(WASHINGTON) -- A leading government safety entity is calling on the U.S. to lower the allowable blood alcohol level for drivers by 35 percent.
The staff of the National Transportation Safety Board on Tuesday morning recommended that the blood alcohol content, or BAC, be lowered from .08 percent to .05 percent. The aim is to cut the nearly 10,000 deaths every year related to alcohol-impaired driving.
Most of the industrialized world already has the lower standard.
"It will happen," says Robert Molloy of the NTSB. "We are behind the world."
In addition to lowering the standard, the staff is asking that penalties for first and repeat offenders be increased. NTSB staff would also like to see more technology used including a "sniffing flashlight" used by police officers which can detect alcohol odors. There is also a call to accelerate research into cars that can detect if the driver has been drinking and not allow the car to be started.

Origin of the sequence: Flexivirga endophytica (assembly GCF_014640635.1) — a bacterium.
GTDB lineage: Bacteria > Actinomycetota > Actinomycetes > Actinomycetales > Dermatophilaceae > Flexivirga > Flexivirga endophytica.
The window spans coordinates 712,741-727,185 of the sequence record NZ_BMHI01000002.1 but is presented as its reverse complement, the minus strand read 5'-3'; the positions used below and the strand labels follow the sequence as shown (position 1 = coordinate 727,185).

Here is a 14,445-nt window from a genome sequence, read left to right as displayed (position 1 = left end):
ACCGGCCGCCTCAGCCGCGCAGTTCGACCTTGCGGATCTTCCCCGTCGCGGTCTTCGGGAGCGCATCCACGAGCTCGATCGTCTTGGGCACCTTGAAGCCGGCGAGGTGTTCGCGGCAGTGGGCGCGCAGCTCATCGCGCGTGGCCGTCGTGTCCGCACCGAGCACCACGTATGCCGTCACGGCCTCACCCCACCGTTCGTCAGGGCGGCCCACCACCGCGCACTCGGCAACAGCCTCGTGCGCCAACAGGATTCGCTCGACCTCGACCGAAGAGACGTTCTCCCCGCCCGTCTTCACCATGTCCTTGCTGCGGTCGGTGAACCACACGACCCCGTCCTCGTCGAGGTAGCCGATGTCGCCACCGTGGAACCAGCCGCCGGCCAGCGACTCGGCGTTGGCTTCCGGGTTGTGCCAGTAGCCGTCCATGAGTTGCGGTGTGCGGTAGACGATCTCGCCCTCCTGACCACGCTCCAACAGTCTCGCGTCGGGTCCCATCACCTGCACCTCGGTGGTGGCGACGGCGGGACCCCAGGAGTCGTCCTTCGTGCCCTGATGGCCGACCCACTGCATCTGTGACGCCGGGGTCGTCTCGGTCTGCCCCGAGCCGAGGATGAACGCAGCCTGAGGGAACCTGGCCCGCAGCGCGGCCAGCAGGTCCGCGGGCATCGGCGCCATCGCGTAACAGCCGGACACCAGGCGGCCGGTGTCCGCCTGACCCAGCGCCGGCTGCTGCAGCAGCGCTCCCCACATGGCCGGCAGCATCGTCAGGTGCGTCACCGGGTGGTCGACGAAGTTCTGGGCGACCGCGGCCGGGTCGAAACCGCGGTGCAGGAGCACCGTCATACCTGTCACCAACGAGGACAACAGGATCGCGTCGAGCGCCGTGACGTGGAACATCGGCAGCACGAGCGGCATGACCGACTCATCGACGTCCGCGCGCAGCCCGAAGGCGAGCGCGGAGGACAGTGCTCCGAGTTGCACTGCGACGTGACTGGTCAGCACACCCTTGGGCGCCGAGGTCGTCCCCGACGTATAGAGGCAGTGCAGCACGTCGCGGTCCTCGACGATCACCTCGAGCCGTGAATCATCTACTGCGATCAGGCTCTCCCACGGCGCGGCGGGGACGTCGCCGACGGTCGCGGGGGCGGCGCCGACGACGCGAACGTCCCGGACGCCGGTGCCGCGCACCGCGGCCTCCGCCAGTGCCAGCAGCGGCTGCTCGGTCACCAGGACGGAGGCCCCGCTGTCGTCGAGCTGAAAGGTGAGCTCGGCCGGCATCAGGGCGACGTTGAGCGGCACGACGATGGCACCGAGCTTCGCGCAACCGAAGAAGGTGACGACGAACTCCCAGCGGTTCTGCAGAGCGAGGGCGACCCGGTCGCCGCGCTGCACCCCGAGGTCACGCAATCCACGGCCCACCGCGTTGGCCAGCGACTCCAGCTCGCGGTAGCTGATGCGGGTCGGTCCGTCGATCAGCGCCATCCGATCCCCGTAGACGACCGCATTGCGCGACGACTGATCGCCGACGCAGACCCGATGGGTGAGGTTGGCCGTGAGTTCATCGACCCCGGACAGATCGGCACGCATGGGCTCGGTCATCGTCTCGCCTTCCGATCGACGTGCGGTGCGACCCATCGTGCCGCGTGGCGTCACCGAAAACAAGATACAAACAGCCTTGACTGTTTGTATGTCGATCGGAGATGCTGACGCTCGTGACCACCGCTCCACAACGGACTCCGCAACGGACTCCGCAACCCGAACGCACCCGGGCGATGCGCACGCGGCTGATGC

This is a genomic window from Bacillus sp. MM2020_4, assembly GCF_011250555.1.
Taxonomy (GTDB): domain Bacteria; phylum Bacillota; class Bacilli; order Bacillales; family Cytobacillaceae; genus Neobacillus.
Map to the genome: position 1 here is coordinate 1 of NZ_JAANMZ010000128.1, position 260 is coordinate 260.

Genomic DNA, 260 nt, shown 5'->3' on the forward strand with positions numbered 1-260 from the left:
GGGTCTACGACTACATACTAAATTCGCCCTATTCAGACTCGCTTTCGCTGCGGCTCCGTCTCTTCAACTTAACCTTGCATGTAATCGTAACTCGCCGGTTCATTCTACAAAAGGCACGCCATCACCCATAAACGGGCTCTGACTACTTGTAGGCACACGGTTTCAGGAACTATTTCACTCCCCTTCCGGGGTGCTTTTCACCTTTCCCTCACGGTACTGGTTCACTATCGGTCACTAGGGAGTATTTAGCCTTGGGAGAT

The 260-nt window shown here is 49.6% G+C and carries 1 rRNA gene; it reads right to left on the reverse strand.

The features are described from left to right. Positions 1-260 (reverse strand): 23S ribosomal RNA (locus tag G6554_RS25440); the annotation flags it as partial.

The staff report suggests that if the BAC standard is lowered, between 500 and 800 lives could be saved every year.
Driving under the influence is responsible for nearly a third of all crash fatalities in the U.S. The NTSB suggests those deaths and the 170,000 yearly injuries add up to a cost of $66 billion every year.
The NTSB has no authority to change the standard. It can only recommend that each state make the change.
Currently, every state is at the .08 percent standard. It took more than two decades for states to lower it from .1 percent to .08 percent.
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